The Maine Legislature gave final approval Thursday to a proposal to expand access to abortions later in pregnancy, sending the bill to the governor for her signature.
Once signed into law by Democratic Gov. Janet Mills, as expected, Maine will have one of the least restrictive abortion laws in the country.
Current state law bans abortions after a fetus becomes viable outside the womb, at roughly 24 weeks, but allows an exception if the patient’s life is at risk. The bill would allow abortions at any time if deemed medically necessary by a doctor.
The Senate enacted the bill 20-11 on Thursday, sending it to the governor’s desk.
Democrats control both chambers of the Maine Legislature but that didn’t prevent emotional debate over the proposal, with opponents regularly appearing in the State House to make their voices heard.
Some opponents of the bill said it goes too far, allowing a major expansion of abortions and putting too much trust in doctors to say when the procedure is appropriate. Supporters said the bill would apply to patients only in rare instances in which patients learn later in pregnancy that the fetus won’t survive.
Republican Sen. Eric Brakey of Auburn said Thursday it was difficult to understand why other lawmakers didn’t include language requiring doctors to make a fatal diagnosis, and he expressed concern about the bill’s language being “used as a pretext for something much bigger.”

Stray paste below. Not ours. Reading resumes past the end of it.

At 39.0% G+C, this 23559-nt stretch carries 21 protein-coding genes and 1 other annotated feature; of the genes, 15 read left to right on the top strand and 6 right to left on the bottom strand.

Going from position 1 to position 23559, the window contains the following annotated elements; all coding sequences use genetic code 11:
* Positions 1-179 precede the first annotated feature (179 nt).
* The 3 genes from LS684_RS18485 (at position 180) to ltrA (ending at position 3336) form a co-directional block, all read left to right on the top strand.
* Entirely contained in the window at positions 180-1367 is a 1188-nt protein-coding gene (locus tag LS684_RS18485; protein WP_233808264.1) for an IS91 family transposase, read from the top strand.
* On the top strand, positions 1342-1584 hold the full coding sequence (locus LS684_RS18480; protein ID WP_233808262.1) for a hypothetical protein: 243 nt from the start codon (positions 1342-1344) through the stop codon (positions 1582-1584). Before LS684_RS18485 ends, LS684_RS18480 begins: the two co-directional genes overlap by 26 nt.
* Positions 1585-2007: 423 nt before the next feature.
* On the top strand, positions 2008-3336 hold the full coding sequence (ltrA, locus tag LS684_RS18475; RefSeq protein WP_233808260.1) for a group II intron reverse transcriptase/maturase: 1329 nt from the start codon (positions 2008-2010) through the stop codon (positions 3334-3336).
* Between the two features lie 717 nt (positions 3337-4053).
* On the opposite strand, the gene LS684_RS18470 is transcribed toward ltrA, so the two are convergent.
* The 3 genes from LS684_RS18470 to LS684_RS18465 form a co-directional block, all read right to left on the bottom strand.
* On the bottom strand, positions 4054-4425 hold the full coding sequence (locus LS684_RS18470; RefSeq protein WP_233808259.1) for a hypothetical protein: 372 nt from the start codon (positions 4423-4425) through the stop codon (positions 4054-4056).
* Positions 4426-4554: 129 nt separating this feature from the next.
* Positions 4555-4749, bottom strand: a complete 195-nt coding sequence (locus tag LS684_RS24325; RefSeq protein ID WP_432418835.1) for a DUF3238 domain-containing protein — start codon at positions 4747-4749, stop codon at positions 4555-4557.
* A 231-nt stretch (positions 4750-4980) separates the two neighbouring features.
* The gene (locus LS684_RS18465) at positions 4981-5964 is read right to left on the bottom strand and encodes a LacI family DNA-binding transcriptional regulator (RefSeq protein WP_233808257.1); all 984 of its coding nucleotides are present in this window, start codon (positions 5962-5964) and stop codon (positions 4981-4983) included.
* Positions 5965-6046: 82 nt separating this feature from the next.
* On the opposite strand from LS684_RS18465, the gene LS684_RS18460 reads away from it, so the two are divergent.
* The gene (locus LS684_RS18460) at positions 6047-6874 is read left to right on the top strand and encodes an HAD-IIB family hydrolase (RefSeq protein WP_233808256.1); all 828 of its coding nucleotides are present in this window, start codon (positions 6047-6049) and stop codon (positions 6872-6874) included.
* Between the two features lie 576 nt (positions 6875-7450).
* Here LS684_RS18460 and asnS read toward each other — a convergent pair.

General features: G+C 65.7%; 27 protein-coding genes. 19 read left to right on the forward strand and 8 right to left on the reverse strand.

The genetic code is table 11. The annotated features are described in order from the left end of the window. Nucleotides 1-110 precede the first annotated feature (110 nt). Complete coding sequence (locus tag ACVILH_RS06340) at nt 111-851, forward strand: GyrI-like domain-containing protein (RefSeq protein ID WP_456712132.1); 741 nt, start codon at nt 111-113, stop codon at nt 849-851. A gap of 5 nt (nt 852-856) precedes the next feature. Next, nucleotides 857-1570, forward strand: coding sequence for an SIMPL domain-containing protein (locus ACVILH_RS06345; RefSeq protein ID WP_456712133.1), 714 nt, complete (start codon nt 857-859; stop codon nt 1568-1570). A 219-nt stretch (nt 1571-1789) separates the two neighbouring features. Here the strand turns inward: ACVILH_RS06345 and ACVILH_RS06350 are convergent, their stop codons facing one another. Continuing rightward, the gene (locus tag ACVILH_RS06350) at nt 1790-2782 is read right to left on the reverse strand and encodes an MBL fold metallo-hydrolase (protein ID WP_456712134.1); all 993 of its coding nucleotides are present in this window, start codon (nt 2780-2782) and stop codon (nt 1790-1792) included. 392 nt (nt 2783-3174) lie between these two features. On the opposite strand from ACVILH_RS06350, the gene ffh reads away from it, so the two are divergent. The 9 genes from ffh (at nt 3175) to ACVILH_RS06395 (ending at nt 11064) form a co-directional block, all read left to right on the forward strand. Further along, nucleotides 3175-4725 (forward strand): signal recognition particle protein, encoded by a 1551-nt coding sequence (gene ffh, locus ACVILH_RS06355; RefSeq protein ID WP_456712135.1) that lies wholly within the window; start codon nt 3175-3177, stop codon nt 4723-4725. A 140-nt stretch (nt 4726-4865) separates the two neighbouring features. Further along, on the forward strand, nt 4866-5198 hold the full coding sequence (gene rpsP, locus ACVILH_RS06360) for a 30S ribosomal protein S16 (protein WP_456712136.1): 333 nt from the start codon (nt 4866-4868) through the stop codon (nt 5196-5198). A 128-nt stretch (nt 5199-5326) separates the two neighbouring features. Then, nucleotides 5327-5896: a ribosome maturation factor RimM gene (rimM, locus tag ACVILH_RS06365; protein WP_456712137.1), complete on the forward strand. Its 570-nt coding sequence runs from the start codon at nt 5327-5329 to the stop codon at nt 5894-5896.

He didn’t clarify further, and urged the bill’s supporters to vote it down.
But Democratic Sen. Anne Carney of Cape Elizabeth said the bill was about showing compassion for people in a difficult circumstances.
“There’s no pretext,” Carney said. “What the bill is really about is ensuring that women and families get the most compassionate health care they can — and the most accurate, medically necessary health care within the medical standards of care, in these tragic circumstances.”
Currently, only six other states leave the decision to get an abortion to doctors and their patients, without restrictions. They are Alaska, Colorado, New Jersey, New Mexico, Oregon and Vermont, plus Washington, D.C.
Abortions later in pregnancy are rare. Nationally, about 1% happen after 21 weeks, according to U.S. Centers for Disease Control and Prevention tallies, which do not have full data from every state.
Mills said during her reelection campaign last year that she was content with the existing abortion law but since then, she changed her mind.
In January, the governor was joined by legislative leaders in unveiling a proposal to expand abortion access in response to the story of a Maine woman who had to travel to Colorado for an abortion after discovering 32 weeks into her pregnancy that the fetus would not survive outside the womb.